After 4 days of walking we decided it was time for some relaxation and headed for the backwaters of Kerala - an intricate network of innumerable lagoons, lakes, canals, estuaries and the deltas of forty-four rivers that drain into the Arabian Sea. We arrived in the not so flash town of Alleppey, the town is renowned for arranging houseboat trips on traditional rice boats called Ketuvallam's. So... off went some of our little crew of 6 in search of a killer deal - our plan to spend 2 nights on one of these Ketuvallam things. After a few hours of walking around it was all set, we'd booked ourselves on to a 2-bedroom Ketuvallam with a Captain, First Mate and Cook. Including food the whole trip was to cost the 6 of us 100GBP - now that's a bargain. All that we needed now was purchase to alcohol, and lots of it.

The next day we set off on our next little adventure. We jumped aboard and were sailed through the tranquil backwaters for the next 2 days - all that we were required to do was eat, drink, sleep, swim and relax... and that is just what we did. The food was fantastic, though our Cook did try to charge us 600rs for extra fish that we didn't ask for... and it turned out that our Captain and Co. would drink (a bit slyly I might add) most of a bottle of OUR Gin, Vodka and Coconut Beer. When confronted they went out and bought another bottle of Gin, only to drink its contents the next night. Aside from this little problem the trip was great we just relaxed and drank, and idly watched the world go by.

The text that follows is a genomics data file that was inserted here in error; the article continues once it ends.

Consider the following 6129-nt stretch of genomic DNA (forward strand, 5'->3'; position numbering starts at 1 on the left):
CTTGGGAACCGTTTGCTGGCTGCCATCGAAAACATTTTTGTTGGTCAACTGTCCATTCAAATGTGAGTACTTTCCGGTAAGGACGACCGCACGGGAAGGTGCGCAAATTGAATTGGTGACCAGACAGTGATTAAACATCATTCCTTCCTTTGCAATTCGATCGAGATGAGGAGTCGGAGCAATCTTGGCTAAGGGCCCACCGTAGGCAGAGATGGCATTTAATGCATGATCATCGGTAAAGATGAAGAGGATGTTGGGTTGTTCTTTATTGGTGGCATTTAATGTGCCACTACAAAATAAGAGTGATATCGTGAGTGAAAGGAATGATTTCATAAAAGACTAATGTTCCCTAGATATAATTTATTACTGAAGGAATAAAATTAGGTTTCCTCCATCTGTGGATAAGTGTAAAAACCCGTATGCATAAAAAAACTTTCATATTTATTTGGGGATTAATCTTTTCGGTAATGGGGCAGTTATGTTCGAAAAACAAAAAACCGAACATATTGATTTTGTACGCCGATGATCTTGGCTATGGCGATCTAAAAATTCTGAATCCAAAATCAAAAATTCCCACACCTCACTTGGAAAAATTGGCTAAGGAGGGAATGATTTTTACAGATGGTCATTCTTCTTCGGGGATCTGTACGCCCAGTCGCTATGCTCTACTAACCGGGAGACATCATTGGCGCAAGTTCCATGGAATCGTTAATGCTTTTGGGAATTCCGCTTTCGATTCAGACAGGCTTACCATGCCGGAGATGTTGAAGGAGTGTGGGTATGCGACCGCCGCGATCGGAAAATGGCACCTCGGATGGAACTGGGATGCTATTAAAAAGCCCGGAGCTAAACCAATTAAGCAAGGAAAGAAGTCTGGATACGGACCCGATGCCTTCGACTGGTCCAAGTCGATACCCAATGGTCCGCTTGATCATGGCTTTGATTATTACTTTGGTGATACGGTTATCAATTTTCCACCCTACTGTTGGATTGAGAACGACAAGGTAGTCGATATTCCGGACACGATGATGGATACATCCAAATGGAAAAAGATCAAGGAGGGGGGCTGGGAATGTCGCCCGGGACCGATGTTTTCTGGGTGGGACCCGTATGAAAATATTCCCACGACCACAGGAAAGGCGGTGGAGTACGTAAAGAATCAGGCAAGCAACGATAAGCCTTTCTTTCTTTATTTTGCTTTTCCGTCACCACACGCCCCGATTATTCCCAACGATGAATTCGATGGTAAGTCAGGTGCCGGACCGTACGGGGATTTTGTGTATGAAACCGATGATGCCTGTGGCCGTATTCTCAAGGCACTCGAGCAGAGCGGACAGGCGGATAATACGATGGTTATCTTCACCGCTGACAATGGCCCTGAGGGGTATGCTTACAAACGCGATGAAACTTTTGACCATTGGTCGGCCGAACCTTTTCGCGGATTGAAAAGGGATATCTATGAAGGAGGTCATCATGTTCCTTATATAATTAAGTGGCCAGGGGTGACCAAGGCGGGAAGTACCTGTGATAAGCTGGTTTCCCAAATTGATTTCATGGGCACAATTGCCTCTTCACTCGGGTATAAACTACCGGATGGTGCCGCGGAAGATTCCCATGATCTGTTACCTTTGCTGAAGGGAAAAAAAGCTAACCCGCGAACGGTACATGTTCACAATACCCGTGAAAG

Sadly we could only afford 2 days, so in the blink of an eye we were thrown back into the hectic life of India. We said a very sad goodbye to Nick and Linds, who are heading for South East Asia (see you guys in Oz or Canada) and headed for our next destination, Ooty (Ootacamund).